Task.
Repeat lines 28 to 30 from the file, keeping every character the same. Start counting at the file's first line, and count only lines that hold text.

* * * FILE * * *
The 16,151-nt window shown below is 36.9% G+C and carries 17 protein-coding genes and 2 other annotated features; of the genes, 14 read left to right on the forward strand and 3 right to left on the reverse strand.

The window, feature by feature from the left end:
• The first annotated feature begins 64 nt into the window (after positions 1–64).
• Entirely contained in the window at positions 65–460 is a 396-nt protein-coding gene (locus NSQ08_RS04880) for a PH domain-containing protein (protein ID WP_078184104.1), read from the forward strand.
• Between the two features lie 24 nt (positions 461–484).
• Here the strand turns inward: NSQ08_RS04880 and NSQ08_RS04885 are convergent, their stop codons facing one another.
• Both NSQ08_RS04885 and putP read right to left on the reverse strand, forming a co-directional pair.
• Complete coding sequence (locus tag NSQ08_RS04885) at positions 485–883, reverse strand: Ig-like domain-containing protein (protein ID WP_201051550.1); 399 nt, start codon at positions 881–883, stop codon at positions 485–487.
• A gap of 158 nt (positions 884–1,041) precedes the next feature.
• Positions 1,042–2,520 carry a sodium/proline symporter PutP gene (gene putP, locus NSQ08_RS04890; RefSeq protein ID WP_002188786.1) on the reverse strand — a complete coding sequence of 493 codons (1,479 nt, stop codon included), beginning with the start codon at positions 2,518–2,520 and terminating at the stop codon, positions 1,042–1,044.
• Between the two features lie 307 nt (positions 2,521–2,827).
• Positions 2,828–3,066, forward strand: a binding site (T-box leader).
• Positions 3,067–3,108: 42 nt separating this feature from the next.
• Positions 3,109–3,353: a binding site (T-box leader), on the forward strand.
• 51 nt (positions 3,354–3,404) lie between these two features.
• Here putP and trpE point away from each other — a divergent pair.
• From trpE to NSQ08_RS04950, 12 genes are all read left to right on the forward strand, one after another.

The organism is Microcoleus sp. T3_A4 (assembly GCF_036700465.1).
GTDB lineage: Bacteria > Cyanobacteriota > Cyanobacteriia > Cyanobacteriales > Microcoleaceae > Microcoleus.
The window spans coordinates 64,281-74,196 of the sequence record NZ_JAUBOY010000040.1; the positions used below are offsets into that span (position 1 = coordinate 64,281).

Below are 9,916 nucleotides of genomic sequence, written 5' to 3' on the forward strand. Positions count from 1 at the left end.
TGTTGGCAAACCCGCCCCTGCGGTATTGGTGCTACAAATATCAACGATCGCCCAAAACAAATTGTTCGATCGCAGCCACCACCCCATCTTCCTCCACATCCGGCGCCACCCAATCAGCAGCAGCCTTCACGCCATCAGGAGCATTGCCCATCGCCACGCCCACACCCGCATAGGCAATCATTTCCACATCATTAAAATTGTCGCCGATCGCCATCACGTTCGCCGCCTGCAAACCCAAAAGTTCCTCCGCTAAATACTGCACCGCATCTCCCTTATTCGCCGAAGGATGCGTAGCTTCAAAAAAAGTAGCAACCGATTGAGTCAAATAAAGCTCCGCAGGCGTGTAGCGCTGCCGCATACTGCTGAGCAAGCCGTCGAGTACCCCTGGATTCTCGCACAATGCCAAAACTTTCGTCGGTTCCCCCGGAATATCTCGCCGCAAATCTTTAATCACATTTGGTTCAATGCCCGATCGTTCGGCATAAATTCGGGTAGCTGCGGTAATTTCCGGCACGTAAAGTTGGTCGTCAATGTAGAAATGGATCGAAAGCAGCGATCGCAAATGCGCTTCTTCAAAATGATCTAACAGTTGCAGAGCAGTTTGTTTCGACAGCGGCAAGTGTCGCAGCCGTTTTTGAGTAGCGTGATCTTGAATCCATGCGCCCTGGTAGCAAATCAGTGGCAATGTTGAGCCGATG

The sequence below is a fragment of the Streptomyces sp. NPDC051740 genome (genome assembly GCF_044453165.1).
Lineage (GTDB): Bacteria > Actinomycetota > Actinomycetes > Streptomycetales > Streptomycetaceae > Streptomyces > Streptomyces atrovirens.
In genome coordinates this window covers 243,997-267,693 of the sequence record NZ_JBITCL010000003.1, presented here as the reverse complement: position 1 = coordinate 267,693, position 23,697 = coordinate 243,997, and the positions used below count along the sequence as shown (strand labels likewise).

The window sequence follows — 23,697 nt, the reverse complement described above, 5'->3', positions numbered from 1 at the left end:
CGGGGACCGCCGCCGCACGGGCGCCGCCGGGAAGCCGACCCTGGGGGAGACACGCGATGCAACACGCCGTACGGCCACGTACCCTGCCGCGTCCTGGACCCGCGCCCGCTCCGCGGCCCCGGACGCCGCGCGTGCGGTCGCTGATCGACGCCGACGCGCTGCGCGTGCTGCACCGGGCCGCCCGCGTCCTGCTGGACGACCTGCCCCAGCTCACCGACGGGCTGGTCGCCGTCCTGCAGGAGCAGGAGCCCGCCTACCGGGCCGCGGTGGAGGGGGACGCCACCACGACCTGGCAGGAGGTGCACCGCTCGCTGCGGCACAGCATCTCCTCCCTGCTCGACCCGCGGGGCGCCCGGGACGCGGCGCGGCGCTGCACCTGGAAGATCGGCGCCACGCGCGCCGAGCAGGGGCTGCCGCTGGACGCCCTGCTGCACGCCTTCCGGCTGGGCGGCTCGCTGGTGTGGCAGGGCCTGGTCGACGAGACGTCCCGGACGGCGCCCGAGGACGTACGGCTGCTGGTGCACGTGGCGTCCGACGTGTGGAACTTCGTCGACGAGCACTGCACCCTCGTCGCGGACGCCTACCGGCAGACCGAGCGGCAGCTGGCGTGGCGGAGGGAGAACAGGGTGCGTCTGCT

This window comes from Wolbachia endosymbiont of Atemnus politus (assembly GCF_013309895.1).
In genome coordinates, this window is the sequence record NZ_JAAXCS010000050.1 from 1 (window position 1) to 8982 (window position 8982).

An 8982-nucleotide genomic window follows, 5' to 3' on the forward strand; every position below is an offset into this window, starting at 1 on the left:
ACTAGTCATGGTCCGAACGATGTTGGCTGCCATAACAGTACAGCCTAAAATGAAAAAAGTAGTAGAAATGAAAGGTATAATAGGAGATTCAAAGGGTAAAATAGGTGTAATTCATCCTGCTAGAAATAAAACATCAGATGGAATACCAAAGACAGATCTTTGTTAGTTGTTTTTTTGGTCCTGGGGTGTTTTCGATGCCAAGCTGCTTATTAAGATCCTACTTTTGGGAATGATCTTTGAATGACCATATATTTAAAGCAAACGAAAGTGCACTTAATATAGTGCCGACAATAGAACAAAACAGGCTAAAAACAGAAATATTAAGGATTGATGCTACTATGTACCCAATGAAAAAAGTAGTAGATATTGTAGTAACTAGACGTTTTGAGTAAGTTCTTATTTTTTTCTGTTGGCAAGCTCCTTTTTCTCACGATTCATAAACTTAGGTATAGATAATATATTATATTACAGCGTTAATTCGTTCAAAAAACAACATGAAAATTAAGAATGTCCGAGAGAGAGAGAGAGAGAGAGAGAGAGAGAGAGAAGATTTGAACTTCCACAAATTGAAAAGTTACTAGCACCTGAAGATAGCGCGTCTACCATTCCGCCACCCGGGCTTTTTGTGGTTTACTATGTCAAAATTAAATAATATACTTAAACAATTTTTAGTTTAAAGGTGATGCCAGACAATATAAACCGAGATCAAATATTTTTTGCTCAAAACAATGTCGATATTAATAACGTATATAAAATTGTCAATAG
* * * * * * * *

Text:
This window comes from Wolbachia endosymbiont of Atemnus politus (assembly GCF_013309895.1).
In genome coordinates, this window is the sequence record NZ_JAAXCS010000050.1 from 1 (window position 1) to 8982 (window position 8982).

An 8982-nucleotide genomic window follows, 5' to 3' on the forward strand; every position below is an offset into this window, starting at 1 on the left: